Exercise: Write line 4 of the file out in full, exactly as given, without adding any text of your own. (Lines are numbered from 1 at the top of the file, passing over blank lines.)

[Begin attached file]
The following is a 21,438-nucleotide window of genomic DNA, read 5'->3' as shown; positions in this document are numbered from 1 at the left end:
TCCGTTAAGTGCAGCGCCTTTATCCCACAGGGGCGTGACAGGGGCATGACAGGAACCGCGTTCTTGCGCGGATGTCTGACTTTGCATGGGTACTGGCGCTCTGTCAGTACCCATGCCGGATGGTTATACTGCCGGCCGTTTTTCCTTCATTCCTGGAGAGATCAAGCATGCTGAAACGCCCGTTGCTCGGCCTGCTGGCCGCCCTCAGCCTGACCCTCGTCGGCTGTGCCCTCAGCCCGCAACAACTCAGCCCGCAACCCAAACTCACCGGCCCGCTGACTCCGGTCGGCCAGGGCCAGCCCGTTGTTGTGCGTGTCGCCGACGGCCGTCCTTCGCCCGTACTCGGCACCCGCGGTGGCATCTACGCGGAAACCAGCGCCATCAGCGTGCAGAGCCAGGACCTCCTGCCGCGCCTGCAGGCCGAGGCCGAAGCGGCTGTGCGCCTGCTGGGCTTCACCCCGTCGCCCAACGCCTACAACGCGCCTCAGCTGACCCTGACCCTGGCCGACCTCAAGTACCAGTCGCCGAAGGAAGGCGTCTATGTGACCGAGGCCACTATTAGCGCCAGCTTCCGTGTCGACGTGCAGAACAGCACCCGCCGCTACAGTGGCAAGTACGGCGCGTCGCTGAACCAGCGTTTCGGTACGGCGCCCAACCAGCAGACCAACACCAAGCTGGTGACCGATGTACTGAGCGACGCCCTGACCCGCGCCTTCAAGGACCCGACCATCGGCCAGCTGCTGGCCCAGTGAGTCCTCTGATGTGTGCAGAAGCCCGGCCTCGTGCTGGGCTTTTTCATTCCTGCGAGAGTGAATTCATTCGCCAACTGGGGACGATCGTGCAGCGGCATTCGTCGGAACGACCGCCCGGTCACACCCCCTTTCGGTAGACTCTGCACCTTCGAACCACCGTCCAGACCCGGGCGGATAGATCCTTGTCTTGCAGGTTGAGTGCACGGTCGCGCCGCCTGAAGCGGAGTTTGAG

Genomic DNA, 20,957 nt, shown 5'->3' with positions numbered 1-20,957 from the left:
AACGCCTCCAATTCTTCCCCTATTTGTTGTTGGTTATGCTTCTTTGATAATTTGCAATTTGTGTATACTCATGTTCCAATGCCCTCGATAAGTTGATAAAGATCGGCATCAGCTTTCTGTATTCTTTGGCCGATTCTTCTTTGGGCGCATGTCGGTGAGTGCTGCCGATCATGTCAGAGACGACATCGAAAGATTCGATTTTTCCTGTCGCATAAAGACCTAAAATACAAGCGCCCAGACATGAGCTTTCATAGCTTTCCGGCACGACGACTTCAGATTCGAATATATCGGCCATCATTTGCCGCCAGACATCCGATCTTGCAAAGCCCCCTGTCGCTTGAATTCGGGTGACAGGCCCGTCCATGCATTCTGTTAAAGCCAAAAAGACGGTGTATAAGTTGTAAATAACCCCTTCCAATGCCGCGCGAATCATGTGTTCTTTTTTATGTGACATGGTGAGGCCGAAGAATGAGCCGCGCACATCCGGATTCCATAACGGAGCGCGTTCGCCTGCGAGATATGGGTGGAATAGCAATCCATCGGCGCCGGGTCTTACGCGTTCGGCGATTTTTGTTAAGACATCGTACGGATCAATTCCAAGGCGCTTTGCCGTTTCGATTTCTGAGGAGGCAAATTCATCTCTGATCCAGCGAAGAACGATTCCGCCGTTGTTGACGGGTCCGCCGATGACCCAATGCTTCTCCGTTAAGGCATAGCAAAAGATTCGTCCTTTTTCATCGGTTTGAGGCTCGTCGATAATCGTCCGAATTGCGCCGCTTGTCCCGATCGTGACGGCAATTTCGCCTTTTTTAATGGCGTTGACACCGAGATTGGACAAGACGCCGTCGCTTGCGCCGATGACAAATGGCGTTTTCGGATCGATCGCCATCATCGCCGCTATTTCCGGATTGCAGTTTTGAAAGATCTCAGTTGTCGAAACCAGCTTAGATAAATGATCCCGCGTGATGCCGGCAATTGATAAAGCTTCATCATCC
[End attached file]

AACGCCTCCAATTCTTCCCCTATTTGTTGTTGGTTATGCTTCTTTGATAATTTGCAATTTGTGTATACTCATGTTCCAATGCCCTCGATAAGTTGATAAAGATCGGCATCAGCTTTCTGTATTCTTTGGCCGATTCTTCTTTGGGCGCATGTCGGTGAGTGCTGCCGATCATGTCAGAGACGACATCGAAAGATTCGATTTTTCCTGTCGCATAAAGACCTAAAATACAAGCGCCCAGACATGAGCTTTCATAGCTTTCCGGCACGACGACTTCAGATTCGAATATATCGGCCATCATTTGCCGCCAGACATCCGATCTTGCAAAGCCCCCTGTCGCTTGAATTCGGGTGACAGGCCCGTCCATGCATTCTGTTAAAGCCAAAAAGACGGTGTATAAGTTGTAAATAACCCCTTCCAATGCCGCGCGAATCATGTGTTCTTTTTTATGTGACATGGTGAGGCCGAAGAATGAGCCGCGCACATCCGGATTCCATAACGGAGCGCGTTCGCCTGCGAGATATGGGTGGAATAGCAATCCATCGGCGCCGGGTCTTACGCGTTCGGCGATTTTTGTTAAGACATCGTACGGATCAATTCCAAGGCGCTTTGCCGTTTCGATTTCTGAGGAGGCAAATTCATCTCTGATCCAGCGAAGAACGATTCCGCCGTTGTTGACGGGTCCGCCGATGACCCAATGCTTCTCCGTTAAGGCATAGCAAAAGATTCGTCCTTTTTCATCGGTTTGAGGCTCGTCGATAATCGTCCGAATTGCGCCGCTTGTCCCGATCGTGACGGCAATTTCGCCTTTTTTAATGGCGTTGACACCGAGATTGGACAAGACGCCGTCGCTTGCGCCGATGACAAATGGCGTTTTCGGATCGATCGCCATCATCGCCGCTATTTCCGGATTGCAGTTTTGAAAGATCTCAGTTGTCGAAACCAGCTTAGATAAATGATCCCGCGTGATGCCGGCAATTGATAAAGCTTCATCATCC